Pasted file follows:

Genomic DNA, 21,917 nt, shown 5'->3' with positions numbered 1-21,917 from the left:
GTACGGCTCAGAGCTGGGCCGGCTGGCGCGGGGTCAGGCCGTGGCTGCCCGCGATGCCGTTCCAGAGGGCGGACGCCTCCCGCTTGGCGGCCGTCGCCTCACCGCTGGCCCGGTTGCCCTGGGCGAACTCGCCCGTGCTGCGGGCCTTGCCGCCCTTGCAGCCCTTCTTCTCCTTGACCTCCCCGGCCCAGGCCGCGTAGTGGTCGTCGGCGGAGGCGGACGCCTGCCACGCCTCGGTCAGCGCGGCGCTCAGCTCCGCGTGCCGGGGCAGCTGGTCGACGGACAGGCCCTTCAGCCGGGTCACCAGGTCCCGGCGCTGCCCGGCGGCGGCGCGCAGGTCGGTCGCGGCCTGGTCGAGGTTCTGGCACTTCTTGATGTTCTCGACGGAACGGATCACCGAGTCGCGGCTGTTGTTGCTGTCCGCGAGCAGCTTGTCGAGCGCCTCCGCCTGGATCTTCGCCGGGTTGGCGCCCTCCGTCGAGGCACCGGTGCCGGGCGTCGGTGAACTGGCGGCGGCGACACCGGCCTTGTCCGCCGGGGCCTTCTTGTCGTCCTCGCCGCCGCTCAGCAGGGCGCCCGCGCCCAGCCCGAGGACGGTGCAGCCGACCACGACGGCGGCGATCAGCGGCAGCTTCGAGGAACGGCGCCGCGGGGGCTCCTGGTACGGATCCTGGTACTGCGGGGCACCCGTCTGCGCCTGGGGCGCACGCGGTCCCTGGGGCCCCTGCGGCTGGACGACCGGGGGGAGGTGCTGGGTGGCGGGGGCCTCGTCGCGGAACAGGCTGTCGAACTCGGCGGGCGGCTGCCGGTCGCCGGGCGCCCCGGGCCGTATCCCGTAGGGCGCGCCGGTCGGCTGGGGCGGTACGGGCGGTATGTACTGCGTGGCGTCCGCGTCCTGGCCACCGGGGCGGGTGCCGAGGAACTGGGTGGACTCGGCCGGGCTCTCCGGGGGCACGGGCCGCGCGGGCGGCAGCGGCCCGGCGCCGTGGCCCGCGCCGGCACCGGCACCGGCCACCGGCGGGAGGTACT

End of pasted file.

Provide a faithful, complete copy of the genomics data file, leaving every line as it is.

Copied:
Genomic DNA, 21,917 nt, shown 5'->3' with positions numbered 1-21,917 from the left:
GTACGGCTCAGAGCTGGGCCGGCTGGCGCGGGGTCAGGCCGTGGCTGCCCGCGATGCCGTTCCAGAGGGCGGACGCCTCCCGCTTGGCGGCCGTCGCCTCACCGCTGGCCCGGTTGCCCTGGGCGAACTCGCCCGTGCTGCGGGCCTTGCCGCCCTTGCAGCCCTTCTTCTCCTTGACCTCCCCGGCCCAGGCCGCGTAGTGGTCGTCGGCGGAGGCGGACGCCTGCCACGCCTCGGTCAGCGCGGCGCTCAGCTCCGCGTGCCGGGGCAGCTGGTCGACGGACAGGCCCTTCAGCCGGGTCACCAGGTCCCGGCGCTGCCCGGCGGCGGCGCGCAGGTCGGTCGCGGCCTGGTCGAGGTTCTGGCACTTCTTGATGTTCTCGACGGAACGGATCACCGAGTCGCGGCTGTTGTTGCTGTCCGCGAGCAGCTTGTCGAGCGCCTCCGCCTGGATCTTCGCCGGGTTGGCGCCCTCCGTCGAGGCACCGGTGCCGGGCGTCGGTGAACTGGCGGCGGCGACACCGGCCTTGTCCGCCGGGGCCTTCTTGTCGTCCTCGCCGCCGCTCAGCAGGGCGCCCGCGCCCAGCCCGAGGACGGTGCAGCCGACCACGACGGCGGCGATCAGCGGCAGCTTCGAGGAACGGCGCCGCGGGGGCTCCTGGTACGGATCCTGGTACTGCGGGGCACCCGTCTGCGCCTGGGGCGCACGCGGTCCCTGGGGCCCCTGCGGCTGGACGACCGGGGGGAGGTGCTGGGTGGCGGGGGCCTCGTCGCGGAACAGGCTGTCGAACTCGGCGGGCGGCTGCCGGTCGCCGGGCGCCCCGGGCCGTATCCCGTAGGGCGCGCCGGTCGGCTGGGGCGGTACGGGCGGTATGTACTGCGTGGCGTCCGCGTCCTGGCCACCGGGGCGGGTGCCGAGGAACTGGGTGGACTCGGCCGGGCTCTCCGGGGGCACGGGCCGCGCGGGCGGCAGCGGCCCGGCGCCGTGGCCCGCGCCGGCACCGGCACCGGCCACCGGCGGGAGGTACT